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PLoS Biol. 2011 Aug;9(8):e1001132. doi: 10.1371/journal.pbio.1001132. Epub 2011 Aug 23.

Three distinct roles for notch in Drosophila R7 photoreceptor specification.

Author information

1
Department of Genetics and Development, College of Physicians and Surgeons, Columbia University, New York, New York, United States of America. at41@columbia.edu

Abstract

Receptor tyrosine kinases (RTKs) and Notch (N) proteins are different types of transmembrane receptors that transduce extracellular signals and control cell fate. Here we examine cell fate specification in the Drosophila retina and ask how N acts together with the RTKs Sevenless (Sev) and the EGF receptor (DER) to specify the R7 photoreceptor. The retina is composed of many hundred ommatidia, each of which grows by recruiting surrounding, undifferentiated cells and directing them to particular fates. The R7 photoreceptor derives from a cohort of three cells that are incorporated together following specification of the R2-R5 and R8 photoreceptors. Two cells of the cohort are specified as the R1/6 photoreceptor type by DER activation. These cells then activate N in the third cell (the R7 precursor). By manipulation of N and RTK signaling in diverse combinations we establish three roles for N in specifying the R7 fate. The first role is to impose a block to photoreceptor differentiation; a block that DER activation cannot overcome. The second role, paradoxically, is to negate the first; Notch activation up-regulates Sev expression, enabling the presumptive R7 cell to receive an RTK signal from R8 that can override the block. The third role is to specify the cell as an R7 rather than an R1/6 once RTK signaling has specified the cells as a photoreceptor. We speculate why N acts both to block and to facilitate photoreceptor differentiation, and provide a model for how N and RTK signaling act combinatorially to specify the R1/6 and R7 photoreceptors as well as the surrounding non-neuronal cone cells.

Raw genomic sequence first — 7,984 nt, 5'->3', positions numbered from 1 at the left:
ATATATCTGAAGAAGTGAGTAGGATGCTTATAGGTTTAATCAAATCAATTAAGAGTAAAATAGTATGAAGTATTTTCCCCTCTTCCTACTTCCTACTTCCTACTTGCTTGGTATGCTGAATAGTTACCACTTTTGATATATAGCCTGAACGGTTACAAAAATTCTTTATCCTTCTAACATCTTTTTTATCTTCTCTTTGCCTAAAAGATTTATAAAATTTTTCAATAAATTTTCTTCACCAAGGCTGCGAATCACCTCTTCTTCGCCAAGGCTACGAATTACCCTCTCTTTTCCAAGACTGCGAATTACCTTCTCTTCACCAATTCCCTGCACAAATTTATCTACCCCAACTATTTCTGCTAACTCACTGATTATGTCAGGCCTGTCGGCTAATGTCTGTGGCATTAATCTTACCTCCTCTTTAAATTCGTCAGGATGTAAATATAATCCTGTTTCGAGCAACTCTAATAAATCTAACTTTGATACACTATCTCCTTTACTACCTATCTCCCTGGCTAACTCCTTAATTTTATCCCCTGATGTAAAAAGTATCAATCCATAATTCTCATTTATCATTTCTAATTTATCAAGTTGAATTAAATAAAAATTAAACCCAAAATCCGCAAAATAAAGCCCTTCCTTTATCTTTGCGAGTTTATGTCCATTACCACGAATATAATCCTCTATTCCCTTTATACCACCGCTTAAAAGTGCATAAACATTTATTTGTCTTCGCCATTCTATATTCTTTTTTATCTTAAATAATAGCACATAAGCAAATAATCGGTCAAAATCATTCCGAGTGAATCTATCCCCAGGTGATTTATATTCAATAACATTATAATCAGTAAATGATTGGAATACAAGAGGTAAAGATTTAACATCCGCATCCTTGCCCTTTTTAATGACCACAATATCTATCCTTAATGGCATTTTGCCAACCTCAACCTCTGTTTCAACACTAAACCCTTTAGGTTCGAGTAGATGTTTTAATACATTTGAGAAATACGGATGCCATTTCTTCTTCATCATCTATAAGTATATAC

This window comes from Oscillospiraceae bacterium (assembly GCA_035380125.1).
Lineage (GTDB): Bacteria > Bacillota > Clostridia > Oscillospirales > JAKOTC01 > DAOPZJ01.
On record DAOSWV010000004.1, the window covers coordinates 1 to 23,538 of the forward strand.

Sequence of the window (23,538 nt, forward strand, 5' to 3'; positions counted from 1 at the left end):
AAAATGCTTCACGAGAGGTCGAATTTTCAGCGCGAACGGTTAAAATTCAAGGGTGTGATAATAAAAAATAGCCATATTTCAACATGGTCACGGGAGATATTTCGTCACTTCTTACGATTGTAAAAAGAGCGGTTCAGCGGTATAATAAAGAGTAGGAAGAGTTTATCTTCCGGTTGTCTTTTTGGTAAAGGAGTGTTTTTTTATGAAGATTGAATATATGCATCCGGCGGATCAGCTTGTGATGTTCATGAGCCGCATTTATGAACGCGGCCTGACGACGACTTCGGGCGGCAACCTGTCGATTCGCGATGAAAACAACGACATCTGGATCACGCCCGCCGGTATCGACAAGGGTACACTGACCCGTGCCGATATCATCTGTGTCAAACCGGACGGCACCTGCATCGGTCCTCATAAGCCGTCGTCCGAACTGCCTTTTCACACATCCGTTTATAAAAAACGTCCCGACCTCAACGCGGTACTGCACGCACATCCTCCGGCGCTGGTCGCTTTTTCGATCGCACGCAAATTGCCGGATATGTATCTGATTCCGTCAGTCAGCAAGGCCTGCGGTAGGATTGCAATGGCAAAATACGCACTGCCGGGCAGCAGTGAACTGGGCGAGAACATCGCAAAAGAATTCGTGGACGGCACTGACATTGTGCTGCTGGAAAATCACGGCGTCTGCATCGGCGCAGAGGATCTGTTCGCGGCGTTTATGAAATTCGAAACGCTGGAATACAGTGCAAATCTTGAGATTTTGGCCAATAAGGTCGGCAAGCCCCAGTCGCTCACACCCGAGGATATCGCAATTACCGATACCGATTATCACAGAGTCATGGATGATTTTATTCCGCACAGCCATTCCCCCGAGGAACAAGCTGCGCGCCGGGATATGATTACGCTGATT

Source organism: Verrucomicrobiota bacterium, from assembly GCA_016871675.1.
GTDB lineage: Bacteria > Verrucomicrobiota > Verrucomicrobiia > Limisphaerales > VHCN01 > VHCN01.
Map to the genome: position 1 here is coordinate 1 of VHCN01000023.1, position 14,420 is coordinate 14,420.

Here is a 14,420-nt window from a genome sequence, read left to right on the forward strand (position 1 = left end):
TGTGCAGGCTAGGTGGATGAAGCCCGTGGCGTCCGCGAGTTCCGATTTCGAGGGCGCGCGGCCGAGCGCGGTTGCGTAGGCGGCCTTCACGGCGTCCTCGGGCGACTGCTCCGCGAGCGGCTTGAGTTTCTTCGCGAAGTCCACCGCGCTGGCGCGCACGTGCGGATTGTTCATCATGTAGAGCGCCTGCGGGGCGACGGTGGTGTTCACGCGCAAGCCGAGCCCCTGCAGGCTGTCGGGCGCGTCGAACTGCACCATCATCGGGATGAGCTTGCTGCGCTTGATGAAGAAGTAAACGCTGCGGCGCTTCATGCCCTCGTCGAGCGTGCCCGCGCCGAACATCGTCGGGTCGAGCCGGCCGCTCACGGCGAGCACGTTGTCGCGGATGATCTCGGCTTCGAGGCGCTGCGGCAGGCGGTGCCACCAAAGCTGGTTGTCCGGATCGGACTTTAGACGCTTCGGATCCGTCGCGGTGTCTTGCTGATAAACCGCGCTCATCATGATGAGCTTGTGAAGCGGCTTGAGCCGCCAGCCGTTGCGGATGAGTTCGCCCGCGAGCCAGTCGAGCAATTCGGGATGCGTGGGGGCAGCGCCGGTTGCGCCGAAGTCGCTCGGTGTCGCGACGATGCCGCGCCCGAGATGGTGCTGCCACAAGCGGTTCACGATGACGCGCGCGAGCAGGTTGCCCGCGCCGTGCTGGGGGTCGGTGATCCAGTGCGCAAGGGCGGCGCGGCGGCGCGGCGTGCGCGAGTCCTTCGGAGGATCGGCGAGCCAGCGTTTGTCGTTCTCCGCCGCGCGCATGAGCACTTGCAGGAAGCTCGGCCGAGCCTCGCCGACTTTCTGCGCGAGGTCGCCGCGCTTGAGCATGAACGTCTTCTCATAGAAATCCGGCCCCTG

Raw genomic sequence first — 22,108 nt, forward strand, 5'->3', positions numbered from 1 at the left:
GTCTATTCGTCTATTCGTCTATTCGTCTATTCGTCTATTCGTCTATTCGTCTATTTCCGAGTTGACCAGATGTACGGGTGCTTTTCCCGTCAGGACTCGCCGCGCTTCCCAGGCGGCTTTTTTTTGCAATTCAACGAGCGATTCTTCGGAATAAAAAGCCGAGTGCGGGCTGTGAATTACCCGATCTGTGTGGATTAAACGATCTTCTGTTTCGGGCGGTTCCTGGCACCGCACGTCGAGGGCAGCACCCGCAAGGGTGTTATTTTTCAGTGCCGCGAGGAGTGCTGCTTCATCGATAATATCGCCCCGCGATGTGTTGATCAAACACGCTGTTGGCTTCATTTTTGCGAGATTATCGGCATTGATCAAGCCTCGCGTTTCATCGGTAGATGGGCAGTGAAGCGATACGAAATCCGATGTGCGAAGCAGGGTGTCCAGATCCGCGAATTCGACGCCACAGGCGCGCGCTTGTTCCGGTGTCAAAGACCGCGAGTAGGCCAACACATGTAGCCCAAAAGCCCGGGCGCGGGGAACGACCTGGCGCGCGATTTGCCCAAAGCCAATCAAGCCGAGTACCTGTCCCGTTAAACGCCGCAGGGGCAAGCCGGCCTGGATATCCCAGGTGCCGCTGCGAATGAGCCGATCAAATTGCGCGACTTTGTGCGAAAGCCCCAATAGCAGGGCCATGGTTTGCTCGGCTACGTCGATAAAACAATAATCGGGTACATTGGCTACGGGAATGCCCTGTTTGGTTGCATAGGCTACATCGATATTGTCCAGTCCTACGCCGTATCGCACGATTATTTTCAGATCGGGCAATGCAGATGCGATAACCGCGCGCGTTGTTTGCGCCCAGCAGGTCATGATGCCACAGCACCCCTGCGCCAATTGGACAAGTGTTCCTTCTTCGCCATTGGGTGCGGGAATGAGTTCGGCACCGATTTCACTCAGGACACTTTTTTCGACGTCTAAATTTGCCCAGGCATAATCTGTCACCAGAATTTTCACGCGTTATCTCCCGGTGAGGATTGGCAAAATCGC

PMID:
21886484
PMCID:
PMC3160325
DOI:
10.1371/journal.pbio.1001132
[Indexed for MEDLINE]
Free PMC Article

Conflict of interest statement

The authors have declared that no competing interests exist.

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